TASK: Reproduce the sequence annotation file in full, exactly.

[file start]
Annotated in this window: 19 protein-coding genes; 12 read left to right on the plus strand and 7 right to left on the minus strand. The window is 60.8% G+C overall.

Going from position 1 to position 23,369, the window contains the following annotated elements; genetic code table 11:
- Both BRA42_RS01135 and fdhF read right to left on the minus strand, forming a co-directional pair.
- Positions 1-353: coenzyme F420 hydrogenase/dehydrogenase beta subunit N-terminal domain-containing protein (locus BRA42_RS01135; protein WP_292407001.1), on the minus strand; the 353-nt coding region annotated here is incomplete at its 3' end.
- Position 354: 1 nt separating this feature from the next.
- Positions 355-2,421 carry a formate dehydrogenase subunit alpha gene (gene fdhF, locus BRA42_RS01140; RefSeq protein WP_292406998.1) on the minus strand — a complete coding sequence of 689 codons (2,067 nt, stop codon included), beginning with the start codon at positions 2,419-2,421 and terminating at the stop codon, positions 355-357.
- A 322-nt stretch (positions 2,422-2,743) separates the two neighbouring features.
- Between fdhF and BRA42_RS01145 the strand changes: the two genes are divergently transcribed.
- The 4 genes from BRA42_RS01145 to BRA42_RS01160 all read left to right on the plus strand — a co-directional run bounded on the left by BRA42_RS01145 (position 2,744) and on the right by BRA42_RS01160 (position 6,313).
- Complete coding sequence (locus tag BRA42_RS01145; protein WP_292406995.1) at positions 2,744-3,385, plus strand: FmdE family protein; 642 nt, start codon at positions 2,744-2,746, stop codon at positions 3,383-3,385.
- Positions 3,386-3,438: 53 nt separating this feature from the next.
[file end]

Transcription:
Annotated in this window: 19 protein-coding genes; 12 read left to right on the plus strand and 7 right to left on the minus strand. The window is 60.8% G+C overall.

Going from position 1 to position 23,369, the window contains the following annotated elements; genetic code table 11:
- Both BRA42_RS01135 and fdhF read right to left on the minus strand, forming a co-directional pair.
- Positions 1-353: coenzyme F420 hydrogenase/dehydrogenase beta subunit N-terminal domain-containing protein (locus BRA42_RS01135; protein WP_292407001.1), on the minus strand; the 353-nt coding region annotated here is incomplete at its 3' end.
- Position 354: 1 nt separating this feature from the next.
- Positions 355-2,421 carry a formate dehydrogenase subunit alpha gene (gene fdhF, locus BRA42_RS01140; RefSeq protein WP_292406998.1) on the minus strand — a complete coding sequence of 689 codons (2,067 nt, stop codon included), beginning with the start codon at positions 2,419-2,421 and terminating at the stop codon, positions 355-357.
- A 322-nt stretch (positions 2,422-2,743) separates the two neighbouring features.
- Between fdhF and BRA42_RS01145 the strand changes: the two genes are divergently transcribed.
- The 4 genes from BRA42_RS01145 to BRA42_RS01160 all read left to right on the plus strand — a co-directional run bounded on the left by BRA42_RS01145 (position 2,744) and on the right by BRA42_RS01160 (position 6,313).
- Complete coding sequence (locus tag BRA42_RS01145; protein WP_292406995.1) at positions 2,744-3,385, plus strand: FmdE family protein; 642 nt, start codon at positions 2,744-2,746, stop codon at positions 3,383-3,385.
- Positions 3,386-3,438: 53 nt separating this feature from the next.